Experts from the University of Waterloo are available to express their expertise in anticipation of the upcoming 2018 Olympic Winter Games in PyeongChang:
Janusz Pawliszyn – Chemistry
Janusz Pawliszyn's research focuses on the development and application of state-of-the-art, integrated and automated analytical methods and instrumentation, for on-site analysis and monitoring. He is a Fellow of the Royal Society of Canada, University Professor and holds the Canada Research Chair and NSERC Industrial Research Chair in New Analytical Methods and Technologies.
“Analytical technologies are developing very fast. If a sportsman decides to cheat by taking enhancement substances it will be caught immediately or as soon as the substance is classified, as historical data and samples are available”.
- Janusz Pawliszyn
John McPhee – Systems Design Engineering
John McPhee is a Canada Research Chair at the University of Waterloo, and the resident expert in sports engineering. He is a technical advisor to Golf Digest, a co-inventor of the Bladetech hockey blades, and co-founder of Hockey Robotics. He is currently collaborating with Canadian Olympic Cycling, Canadian Wheelchair Basketball, Canadian Wheelchair Curling, and a number of golf organizations.
"Winning a gold medal at the Olympics requires outstanding physical conditioning, desire, athleticism, and coaching, but it also requires cutting-edge technology in which the equipment for competition and training is optimized for the individual athlete. At the next Olympics, we will see the latest advances in sports engineering being used to set new records for human performance."
- John McPhee
Philip Boyle – Sociology
Philip Boyle is sociologist who studies urban security governance and has published a number of articles on the security dimensions of the Olympic Games in the post-9/11 period. He is currently studying the Cold War-era precursors of what is recognized today as critical infrastructure protection.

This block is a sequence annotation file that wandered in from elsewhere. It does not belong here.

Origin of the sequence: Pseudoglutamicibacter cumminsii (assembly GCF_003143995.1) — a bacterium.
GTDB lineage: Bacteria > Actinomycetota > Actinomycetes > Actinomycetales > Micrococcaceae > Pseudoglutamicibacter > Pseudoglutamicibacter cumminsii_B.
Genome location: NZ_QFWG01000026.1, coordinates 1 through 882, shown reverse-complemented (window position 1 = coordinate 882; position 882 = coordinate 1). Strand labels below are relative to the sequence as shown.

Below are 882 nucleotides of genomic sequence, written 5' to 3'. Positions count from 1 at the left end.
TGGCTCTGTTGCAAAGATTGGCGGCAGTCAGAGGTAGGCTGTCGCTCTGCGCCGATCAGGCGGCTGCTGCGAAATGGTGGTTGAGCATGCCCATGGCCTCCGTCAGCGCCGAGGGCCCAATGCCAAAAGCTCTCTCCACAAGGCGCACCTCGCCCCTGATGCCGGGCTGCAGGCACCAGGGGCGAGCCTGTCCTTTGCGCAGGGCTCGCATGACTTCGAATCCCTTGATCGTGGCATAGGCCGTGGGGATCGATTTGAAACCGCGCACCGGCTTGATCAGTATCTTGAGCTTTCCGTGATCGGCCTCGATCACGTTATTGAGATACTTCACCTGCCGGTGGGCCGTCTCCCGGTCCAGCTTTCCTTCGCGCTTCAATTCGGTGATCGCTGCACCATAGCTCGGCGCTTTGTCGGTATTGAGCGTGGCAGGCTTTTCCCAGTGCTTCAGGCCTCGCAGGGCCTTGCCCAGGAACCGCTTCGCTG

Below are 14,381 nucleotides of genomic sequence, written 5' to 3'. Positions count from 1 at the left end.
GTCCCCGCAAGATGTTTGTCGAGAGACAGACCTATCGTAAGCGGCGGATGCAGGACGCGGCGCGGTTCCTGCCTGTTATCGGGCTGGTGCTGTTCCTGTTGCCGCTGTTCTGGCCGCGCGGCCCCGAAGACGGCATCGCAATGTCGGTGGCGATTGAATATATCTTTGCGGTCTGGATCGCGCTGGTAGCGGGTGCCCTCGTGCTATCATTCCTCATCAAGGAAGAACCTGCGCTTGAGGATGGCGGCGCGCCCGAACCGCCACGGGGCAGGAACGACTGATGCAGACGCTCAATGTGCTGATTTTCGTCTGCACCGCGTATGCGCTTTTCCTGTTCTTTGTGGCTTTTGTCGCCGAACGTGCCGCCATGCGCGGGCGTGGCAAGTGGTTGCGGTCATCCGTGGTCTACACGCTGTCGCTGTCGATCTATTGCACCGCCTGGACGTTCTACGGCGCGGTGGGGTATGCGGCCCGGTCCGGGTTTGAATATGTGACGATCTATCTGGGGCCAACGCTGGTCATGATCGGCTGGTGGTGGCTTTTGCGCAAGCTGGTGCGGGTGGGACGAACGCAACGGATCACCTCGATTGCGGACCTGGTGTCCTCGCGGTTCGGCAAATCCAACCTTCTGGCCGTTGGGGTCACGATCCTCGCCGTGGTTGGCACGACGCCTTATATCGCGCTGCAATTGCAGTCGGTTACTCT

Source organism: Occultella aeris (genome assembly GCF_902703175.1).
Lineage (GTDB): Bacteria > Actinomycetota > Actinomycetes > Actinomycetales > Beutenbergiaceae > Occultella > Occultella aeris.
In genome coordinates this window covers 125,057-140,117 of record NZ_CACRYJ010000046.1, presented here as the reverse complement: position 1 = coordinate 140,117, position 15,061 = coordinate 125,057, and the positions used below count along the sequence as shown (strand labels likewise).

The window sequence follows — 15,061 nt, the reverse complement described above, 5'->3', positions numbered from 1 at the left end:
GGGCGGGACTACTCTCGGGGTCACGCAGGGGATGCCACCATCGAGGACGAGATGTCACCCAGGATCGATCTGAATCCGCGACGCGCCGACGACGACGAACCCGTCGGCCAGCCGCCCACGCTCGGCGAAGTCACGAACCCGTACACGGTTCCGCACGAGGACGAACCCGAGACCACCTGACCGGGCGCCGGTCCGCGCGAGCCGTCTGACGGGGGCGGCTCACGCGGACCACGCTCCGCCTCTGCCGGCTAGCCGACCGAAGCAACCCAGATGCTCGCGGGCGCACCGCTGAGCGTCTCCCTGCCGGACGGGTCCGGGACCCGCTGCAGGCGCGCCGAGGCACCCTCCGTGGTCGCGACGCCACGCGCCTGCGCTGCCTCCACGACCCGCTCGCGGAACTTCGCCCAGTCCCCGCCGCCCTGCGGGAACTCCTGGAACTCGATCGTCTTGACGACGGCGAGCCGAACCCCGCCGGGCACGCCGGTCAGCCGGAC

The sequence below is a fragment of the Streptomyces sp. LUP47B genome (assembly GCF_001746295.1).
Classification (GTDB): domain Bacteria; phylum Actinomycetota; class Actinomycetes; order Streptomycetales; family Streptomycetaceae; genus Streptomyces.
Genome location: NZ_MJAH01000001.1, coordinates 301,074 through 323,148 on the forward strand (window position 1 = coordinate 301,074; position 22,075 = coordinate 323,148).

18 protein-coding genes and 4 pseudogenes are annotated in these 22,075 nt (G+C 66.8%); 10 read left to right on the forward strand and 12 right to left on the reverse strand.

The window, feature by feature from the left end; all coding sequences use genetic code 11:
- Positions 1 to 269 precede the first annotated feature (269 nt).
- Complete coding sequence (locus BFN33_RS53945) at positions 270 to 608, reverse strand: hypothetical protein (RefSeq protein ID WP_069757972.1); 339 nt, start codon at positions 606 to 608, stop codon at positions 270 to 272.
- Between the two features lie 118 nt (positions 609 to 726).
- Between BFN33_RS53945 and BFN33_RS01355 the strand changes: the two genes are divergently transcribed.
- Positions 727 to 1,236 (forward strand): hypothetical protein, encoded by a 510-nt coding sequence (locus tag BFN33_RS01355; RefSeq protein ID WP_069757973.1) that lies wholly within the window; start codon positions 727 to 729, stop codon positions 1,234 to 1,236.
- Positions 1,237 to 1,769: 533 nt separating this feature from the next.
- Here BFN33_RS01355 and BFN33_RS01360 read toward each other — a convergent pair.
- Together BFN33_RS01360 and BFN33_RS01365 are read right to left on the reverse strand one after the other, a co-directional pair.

“Prompted by concerns about terrorism, the Olympics Games are catalysts for governments to invest in urban security infrastructures, technologies, and human expertise that are intended to outlast the Games. They are also geopolitical events used to showcase a country’s logistical capabilities and military might. Building iteratively on previous events, the Games provide a glimpse at future directions in the ways in which urban centers are made secure.”
- Philip Boyle
Corey Van de Waal – Economics
Corey Van de Waal is an economist specializing in areas such as labour economics, public policy, the economics of education and the economics of sport. His main interest with regard to the Olympics (aside from being a sport fan) is economic in nature. Specifically, the historical cost-benefit analytics of the modern Games.
"The monopoly power of the International Olympic Committee (IOC) often induces bids that are greater than the value of the Games to the host city. With few exceptions (i.e. the Summer Games in Los Angeles in 1984), the IOC captures essentially all of the net economic benefit while leaving the host cities with net economic losses. The city that wins the bid to host is often a victim of the 'winner's curse' - where the winning bid ends up financially worse-off than if they had been the losing bid."
- Corey Van de Waal
About the University of Waterloo
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